Of course, governments were quick to see the advantages of the Maxim machine gun. The British army was using it by 1891. From its beginning, the machine gun played an important role in the ability of Western armies to subdue peoples who were not yet armed with this weapon. At the battle of Omdurman in 1898, when Sudanese tribespeople tried to stop a British expedition armed with the recently developed machine gun, the Sudanese were massacred. One observer noted: "It was not a battle but an execution....The bodies were not in heaps--bodies hardly ever are; but they spread evenly over acres and acres. Some lay very composedly with their slippers placed under their heads for a last pillow; some knelt, cut short in the middle of a last prayer. Others were torn to pieces." The battle casualties at Omdurman tell the story: twenty-eight British deaths to eleven thousand Sudanese. The machine gun began a new era in deadly warfare.
Questions: 1. What was revolutionary about the gun invented by Richard Gatling? 2. How did the machine gun affect the Western world's ability to dominate the non-Western world? 3. Why did such technology emerge in the West but not the East or Africa (if Social Darwinist arguments are erroneous)?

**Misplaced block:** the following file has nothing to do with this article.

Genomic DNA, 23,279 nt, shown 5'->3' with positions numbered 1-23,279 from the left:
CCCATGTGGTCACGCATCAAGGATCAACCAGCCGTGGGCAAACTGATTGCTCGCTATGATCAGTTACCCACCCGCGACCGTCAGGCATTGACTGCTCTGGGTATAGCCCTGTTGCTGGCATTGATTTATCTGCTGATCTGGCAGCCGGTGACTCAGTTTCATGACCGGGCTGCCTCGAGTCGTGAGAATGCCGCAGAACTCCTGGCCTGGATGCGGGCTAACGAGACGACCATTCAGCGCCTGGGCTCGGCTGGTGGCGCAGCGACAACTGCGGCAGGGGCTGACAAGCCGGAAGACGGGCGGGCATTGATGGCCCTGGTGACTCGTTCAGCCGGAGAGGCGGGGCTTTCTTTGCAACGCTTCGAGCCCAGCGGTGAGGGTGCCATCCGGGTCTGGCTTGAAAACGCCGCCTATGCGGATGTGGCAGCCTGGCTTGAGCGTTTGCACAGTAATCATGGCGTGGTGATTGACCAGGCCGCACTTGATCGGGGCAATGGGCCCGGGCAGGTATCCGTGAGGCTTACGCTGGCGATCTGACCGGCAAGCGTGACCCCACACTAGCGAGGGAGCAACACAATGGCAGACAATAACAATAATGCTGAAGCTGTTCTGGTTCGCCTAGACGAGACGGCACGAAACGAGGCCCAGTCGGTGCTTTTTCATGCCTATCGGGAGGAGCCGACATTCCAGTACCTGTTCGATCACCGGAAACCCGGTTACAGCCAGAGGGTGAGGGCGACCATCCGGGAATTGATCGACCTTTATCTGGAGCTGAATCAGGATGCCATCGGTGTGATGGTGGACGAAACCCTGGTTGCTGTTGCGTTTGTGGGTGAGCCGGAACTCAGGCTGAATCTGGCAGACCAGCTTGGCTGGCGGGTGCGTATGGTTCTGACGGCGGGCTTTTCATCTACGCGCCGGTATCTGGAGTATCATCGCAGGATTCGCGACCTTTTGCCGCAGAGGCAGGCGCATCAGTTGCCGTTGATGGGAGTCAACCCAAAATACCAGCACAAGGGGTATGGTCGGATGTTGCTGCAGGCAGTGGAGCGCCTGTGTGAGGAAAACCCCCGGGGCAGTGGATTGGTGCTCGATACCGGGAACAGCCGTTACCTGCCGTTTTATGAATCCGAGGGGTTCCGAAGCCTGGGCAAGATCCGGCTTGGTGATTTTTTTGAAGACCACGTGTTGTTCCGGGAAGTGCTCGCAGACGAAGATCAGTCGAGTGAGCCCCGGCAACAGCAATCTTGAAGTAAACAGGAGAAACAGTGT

Background Germany was a late arrival in the competition for colonies. The territories still available were neither profitable nor attractive for settlement by Europeans. Carl Peters (1856-1918) was one of the growing number of Germans, who, nevertheless, were eager to acquire a colonial empire. He was the founder of German East Africa, now Tanzania. His arguments based on economic advantage and the prospects of German emigration proved to be absurd and provided a mask for less rational motives.
Manifesto of the Society for German Colonization, April 1884
In the partition of the earth, as it has proceeded from the beginning of the fifteenth century up to our times, the German nation received nothing. All the remaining European culture-bearing peoples possess areas outside our continent where their languages and customs can take firm root and flourish. The moment that the German emigrant leaves the borders of the Reich behind him, he is a stranger sojourning on foreign soil. The German Reich, great in size and strength through its bloodily achieved unity, stands in the leading position among the continental European powers: her sons abroad must adapt themselves to nations which look upon us with either indifference or even hostility. For centuries the great stream of German emigration has been plunging down into foreign races where it is lost sight of. Germandom outside Europe has been undergoing a perpetual national decline.